Avalanche Hazard Scale

Risk level 1 Snow layers are generally very stable.
Avalanches are unlikely except when heavy loads** are applied on a very few extreme steep slopes. Any spontaneous avalanches will be minor sloughs. In general, safe conditions.
Risk level 2 On some steep slopes* the snow is only moderately stable. Elsewhere it is very stable.
Avalanches may be triggered when heavy loads** are applied, especially on a few generally identified steep slopes. Large spontaneous avalanches are not expected.
Risk level 3 On many steep slopes* the snow is only moderately or weakly stable.
Avalanches may be triggered on many slopes even if only light loads** are applied. On some steeper slopes*, medium or even fairly large spontaneous avalanches may occur.
Risk level 4 On most steep slopes the snow is not stable.
Avalanches are likely to be triggered on many slopes even if only light loads** are applied. In some places, many medium or sometimes large spontaneous avalanches are likely.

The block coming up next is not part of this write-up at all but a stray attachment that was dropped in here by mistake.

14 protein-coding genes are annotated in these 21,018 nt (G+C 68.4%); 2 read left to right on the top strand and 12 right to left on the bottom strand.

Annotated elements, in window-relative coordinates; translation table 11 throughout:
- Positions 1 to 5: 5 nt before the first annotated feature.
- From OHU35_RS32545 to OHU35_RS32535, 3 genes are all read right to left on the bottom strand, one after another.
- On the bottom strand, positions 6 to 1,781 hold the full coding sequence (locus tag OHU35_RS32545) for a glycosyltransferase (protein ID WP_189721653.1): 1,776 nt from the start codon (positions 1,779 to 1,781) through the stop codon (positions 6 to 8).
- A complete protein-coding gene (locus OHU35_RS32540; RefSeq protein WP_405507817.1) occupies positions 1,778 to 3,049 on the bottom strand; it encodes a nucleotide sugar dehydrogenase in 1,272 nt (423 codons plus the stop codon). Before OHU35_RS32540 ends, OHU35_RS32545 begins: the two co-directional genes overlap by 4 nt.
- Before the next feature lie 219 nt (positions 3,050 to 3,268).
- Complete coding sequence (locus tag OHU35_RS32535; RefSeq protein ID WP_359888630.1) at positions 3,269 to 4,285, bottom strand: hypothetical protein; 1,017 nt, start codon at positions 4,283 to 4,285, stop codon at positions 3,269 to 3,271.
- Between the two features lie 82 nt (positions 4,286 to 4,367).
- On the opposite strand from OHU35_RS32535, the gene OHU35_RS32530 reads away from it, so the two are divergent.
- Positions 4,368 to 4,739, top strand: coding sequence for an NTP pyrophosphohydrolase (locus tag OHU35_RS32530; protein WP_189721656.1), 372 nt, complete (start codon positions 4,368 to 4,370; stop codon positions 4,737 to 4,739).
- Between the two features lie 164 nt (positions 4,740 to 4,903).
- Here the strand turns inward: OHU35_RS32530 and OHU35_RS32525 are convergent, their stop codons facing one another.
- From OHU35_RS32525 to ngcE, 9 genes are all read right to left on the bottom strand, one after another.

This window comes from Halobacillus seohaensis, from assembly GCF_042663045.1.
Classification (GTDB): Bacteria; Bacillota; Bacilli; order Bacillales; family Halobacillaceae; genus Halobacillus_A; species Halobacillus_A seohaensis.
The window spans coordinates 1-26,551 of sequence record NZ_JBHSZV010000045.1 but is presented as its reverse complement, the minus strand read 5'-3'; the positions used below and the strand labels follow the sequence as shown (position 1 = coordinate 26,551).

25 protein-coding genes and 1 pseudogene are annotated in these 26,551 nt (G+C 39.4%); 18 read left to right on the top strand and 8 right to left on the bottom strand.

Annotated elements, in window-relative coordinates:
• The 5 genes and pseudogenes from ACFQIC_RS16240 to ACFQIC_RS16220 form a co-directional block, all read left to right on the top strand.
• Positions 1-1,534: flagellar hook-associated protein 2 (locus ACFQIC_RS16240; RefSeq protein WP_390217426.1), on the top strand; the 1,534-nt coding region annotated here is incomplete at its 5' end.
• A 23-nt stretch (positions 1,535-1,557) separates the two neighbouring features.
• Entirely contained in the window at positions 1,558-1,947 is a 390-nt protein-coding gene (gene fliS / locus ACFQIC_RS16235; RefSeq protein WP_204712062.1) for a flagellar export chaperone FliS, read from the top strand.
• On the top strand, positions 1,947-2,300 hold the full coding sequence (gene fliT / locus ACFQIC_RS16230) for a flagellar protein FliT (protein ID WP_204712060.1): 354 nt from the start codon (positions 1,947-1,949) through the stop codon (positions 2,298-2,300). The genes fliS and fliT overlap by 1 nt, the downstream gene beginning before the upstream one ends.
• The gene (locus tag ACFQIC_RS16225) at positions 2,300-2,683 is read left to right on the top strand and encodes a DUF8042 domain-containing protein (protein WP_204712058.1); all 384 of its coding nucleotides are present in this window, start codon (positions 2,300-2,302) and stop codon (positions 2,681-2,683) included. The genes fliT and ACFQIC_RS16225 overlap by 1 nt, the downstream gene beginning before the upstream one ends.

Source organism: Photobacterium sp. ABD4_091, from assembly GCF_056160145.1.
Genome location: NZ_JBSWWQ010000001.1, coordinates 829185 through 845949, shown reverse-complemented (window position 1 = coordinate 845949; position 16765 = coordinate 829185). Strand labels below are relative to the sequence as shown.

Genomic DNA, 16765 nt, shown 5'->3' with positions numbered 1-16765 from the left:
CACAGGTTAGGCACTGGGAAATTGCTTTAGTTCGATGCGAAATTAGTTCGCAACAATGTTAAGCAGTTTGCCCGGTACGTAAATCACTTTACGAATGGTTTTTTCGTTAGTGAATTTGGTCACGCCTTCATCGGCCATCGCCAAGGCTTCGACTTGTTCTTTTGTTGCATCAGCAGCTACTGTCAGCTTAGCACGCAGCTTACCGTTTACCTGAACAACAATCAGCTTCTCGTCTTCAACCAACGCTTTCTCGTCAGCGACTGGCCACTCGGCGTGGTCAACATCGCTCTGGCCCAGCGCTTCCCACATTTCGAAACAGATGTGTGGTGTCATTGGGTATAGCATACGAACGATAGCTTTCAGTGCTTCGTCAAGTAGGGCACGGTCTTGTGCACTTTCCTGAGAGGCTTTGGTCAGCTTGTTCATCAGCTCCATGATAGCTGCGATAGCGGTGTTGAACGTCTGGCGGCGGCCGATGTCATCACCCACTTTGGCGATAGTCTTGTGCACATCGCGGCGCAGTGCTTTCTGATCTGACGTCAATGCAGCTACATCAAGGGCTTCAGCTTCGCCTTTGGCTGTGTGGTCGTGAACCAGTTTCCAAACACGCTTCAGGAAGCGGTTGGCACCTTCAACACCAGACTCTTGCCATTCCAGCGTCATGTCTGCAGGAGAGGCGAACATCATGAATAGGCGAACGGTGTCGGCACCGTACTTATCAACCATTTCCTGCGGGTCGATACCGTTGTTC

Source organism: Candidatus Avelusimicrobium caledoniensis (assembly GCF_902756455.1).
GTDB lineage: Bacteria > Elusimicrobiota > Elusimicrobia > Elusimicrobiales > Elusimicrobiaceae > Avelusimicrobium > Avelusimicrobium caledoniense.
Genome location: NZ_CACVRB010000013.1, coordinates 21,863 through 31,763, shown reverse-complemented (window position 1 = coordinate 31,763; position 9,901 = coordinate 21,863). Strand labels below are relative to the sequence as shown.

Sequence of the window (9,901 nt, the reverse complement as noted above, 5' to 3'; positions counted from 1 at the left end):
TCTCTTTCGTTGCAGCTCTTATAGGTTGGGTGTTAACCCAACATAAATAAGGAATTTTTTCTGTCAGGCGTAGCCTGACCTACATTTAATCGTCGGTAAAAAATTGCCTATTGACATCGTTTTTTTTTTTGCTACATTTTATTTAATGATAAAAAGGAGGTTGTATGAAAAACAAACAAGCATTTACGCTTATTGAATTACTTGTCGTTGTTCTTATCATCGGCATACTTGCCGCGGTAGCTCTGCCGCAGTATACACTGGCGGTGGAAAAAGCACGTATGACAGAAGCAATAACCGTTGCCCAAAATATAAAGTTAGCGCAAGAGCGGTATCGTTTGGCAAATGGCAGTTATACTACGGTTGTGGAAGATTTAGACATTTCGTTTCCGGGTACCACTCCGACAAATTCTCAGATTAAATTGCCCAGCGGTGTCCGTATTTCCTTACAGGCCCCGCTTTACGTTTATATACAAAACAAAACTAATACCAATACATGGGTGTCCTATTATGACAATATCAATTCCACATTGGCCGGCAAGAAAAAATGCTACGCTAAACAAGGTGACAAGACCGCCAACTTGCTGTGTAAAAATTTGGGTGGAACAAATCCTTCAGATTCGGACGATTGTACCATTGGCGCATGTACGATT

Risk level 5 The snow layer is generally very unstable.
Even on gentle slopes, many large spontaneous avalanches are likely to occur.

Further Explanation:

* Avalanche-prone areas are defined exactly in the detailed avalanche hazard report (altitude, inclination, exposure, type of terrain):

  • Moderately steep terrain: slopes less steep than 30 degrees <
  • Steep slopes: steeper than 30 degrees
  • Extremely steep terrain: in combination with unfavorable inclination (steeper than 40 degrees), type of terrain, vicinity to mountain ridges, roughness of terrain

** Additional load:

  • low: a single skier / snowboarder / rider, riding gently without falling; snowshoe hikers; groups keeping enough distance (>10m)
  • high: two or more skiers / snowboarder / riders without keeping enough distance; snow-grooming machine; blasting; single walkers / alpinists

More detailed information and descriptions in German are available at www.lawinen.org

Source: lawine.gv.at